A six hour drive north of the Puerto Princesa Underground River, near the north tip of Palawan sits El Nido, a town lined with beaches and karst mountains. Our bus dropped us at the stop between El Nido Town and the more pleasant area, Corong-Corong. Tricycles, the flamboyant, compact Filipino version of a tuk tuk, line the streets and offer rides constantly.
When looking for accommodation in El Nido you’ll find the bulk of the options are on AirBnB and often not the traditional booking.com or agoda.com. El Nido is relatively expensive by southeast Asia’s standards, but your first glance of the bay as you come into town justifies the cost. Turquoise waters line the coast, running into powdery sand, and dramatic cliffs jut up out of the vibrant green jungle. The scenery, the friendliness of the locals, and the amazing Filipino food all make strong cases for why so many people come to El Nido. On the other hand, overcrowding in El Nido town and out on the boat tours, high prices, and a high likelihood of travelers sickness (we were warned by locals in Sabang, and most travelers we met in El Nido had experienced it, as did we) keep it just out of the Halong/Lan Ha Bay and Railay/Krabi/Koh Yao realm. To be fair, we did visit in high season, and have heard more favorable thoughts on the area from others who visited other times of the year.
Top Things to Do
- Go on a boat trip to fully take in the amazing scenery and explore the surrounding smaller islands.
- Visit Las Cabanas Beach just south of El Nido town for beautiful sunset views and a white sand beach.
- Hike up Mount Mansilawit as an alternative to the Canopy Walk in town and for great views over El Nido.
- Rent a kayak to explore nearby lonely beaches and escape the crowds.
- Take a trip to one of the waterfalls near El Nido for a refreshing swim, while bearing in mind that they can be dry outside of rain season.
The number one reason you visit El Nido is to get on a boat and explore the nearby islands, beaches, and lagoons. These karst cliffs have a dark grey color to them and have a distinct look in comparison with those in Thailand and Vietnam. Lagoons filled with the most vibrant turquoise water we’ve seen and secret passageways that you’ll need to crawl or swim through add to the draw of boating here. The easiest and most common way to get out onto the water is by a boat tour, which is offered at virtually every guesthouse and hotel, or at any of the tourist offices in town. These tours are lettered Tour A – D and follow the same route wherever you book them.
An alternative to taking one of these group trips is to get a private boat, which can often be negotiated down to the same price as a group tour if you can round up four or more people. If you head to the beach at the northern end of Corong-Corong you’ll come across a shantytown of sorts, where all of the houses are made of thatched roofs and woven walls. There are plenty of fishing boats and tour boats that sit in the water near the town, and if you ask around you can generally find a lower price than through a tour operator, and can tailor where you go and when.
We went on Tour A as a group trip, and paid 1,200 pesos ($24) per person. You’ll be asked to pay a 200 peso conservation fee on top of the tour price, however most places will drop that fee if you book more than one trip with them. We asked our boat driver if he would run the trip in reverse since all of the boats follow the same route, however we didn’t have any luck since we were only two of fourteen customers on the boat, meaning we didn’t have much leverage.
Shortly after leaving the beach at 9am, after an hour of getting people on the boat and situated, we stopped at Papaya Beach to explore and swim a bit. A few other boats joined, and then a few more, until over a dozen boats with more than ten people per boat were all at the same spot.
After we moved on from the crowded beach we visited a beautiful lagoon that was surrounded by jagged black rock on all sides, which is called the Big Lagoon. Our boat motored its way into and around the Big Lagoon while we admired the high rock walls and gorgeous water color. You can rent kayaks from a floating office just outside of the lagoon, however with so many boats coming and going, we saw the few kayakers being literally pushed aside by the crews of the boats as they passed. The Big Lagoon was as beautiful as we had heard, but with a half dozen boats inside at a time, it was far less tranquil than we had hoped.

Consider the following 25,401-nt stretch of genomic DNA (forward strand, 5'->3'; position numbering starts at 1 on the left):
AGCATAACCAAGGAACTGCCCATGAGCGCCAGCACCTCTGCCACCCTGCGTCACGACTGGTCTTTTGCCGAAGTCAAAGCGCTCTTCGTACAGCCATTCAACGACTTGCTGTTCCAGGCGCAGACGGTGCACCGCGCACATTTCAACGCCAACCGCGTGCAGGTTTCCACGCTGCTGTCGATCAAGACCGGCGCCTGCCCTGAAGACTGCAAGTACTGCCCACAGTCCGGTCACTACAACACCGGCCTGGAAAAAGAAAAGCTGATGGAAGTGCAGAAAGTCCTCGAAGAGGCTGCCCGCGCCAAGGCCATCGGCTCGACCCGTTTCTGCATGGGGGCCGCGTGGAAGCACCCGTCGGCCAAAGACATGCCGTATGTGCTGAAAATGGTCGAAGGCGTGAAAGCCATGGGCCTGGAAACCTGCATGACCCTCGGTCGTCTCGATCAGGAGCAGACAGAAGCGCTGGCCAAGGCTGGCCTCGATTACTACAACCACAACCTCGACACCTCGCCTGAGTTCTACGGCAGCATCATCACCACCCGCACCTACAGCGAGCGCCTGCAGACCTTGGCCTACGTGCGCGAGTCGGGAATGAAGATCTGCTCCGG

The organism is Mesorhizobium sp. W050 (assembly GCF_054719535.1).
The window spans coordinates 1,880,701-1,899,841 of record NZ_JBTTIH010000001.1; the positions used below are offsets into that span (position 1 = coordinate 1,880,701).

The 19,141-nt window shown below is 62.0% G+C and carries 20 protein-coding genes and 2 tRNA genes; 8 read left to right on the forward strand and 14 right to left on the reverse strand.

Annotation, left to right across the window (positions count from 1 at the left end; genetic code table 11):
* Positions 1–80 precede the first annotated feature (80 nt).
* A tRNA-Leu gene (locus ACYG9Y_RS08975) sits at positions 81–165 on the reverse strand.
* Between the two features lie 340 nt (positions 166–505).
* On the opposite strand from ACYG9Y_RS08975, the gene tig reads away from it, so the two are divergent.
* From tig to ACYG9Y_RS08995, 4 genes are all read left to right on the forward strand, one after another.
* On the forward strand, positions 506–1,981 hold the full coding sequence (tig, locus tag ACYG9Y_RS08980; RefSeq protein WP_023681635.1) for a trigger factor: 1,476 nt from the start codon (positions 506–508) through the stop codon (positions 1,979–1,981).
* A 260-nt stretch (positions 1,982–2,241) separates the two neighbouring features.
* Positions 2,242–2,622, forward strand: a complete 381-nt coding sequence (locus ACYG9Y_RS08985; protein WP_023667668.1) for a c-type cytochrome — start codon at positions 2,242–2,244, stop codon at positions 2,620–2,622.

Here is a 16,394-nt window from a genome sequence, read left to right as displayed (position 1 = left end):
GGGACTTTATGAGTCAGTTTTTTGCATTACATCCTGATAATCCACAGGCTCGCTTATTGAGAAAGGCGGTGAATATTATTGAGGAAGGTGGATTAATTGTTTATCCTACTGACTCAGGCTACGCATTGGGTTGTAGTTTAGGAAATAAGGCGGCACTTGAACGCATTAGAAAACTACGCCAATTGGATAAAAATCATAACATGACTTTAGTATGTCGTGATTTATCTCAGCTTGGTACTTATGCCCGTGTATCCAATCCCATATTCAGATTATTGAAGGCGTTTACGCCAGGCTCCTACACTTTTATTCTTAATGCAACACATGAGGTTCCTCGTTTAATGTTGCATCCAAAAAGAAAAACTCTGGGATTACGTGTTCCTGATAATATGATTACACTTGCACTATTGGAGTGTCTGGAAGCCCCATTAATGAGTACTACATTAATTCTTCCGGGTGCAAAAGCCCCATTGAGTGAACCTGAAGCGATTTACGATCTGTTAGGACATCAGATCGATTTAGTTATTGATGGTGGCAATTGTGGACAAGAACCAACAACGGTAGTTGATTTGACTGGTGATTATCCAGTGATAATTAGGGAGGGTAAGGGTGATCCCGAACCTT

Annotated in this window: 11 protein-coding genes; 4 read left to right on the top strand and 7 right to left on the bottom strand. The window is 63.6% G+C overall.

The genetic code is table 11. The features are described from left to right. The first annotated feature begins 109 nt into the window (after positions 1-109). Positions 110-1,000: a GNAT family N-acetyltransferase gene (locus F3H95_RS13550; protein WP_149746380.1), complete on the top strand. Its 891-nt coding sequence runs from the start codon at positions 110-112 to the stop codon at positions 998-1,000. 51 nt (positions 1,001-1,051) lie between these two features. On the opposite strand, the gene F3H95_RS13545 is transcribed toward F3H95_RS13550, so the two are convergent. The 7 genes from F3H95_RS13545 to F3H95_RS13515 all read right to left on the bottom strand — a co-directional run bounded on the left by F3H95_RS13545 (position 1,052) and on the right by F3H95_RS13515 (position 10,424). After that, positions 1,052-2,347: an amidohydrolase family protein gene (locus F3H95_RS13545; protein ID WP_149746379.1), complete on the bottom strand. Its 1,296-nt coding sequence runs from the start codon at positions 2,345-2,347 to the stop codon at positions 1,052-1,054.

At another beautiful karst island, we hopped off at a beach and were told to follow the groups of people to the Hidden Lagoon. We found the back of a line of 30 or 40 people and waited for a half hour as people slid out of a small hole in the rock wall of the island and we started to slide in. Inside of the hole in the rock we splashed into a medium sized lagoon with 30+ meter high jagged walls. The water color left a bit to be desired, and as one of the three dozen visitors among us blew his nose into the lagoon we were all standing in, a guide explained that the water color is incredible each morning before it becomes muddied throughout the day. The theme of the trip so far seemed to be that the place and scenery were incredible, but the organization and amount of visitors left a lot to be desired.
Our last major stop was the highlight of our day, the Small Lagoon. Our boat stopped at an apparent dead end, with karst mountains on three sides of us. A kayaker pulled up alongside us, towing three kayaks, and rented them to us for 300 pesos per kayak. Paddling after the other small boats, we reached a tiny hole in the rock, where we had to pull our paddles into the kayak, lay back, and pull ourselves through the hole. Inside revealed a surprisingly big, Small Lagoon. Paddling around reminded us a bit of kayaking in Halong Bay, where towering vertical rock walls surround you on all sides, and here some crazy looking vegetation clung to the walls.
At the end of the day we were happy to have seen the incredible sights along the Tour A route, but sadly disappointed at the way we saw them. We did visit on a Sunday, which had us traveling with a lot of Filipinos who came into town for the weekend, but regardless the crowds would’ve been too great even if the number was cut in half. Our next trip we decided would have to be a private boat and working in the opposite direction of the standard route.
We had arranged for a private boat to take us on Tour C, one of the most popular trips from El Nido. At the last minute we were informed that the day before, a tourist had been injured due to the weather conditions at the Secret Beach, and Tour C was shut down by the Coast Guard for the time being. Secret Beach, a beach where you have to swim through an ocean cave to access it, was the entire reason we wanted to go on Tour C, but with it shut down we had to settle for Tour B. Sissy and I, plus another couple we had met split the 5,000 peso ($100) cost and headed out on Tour B.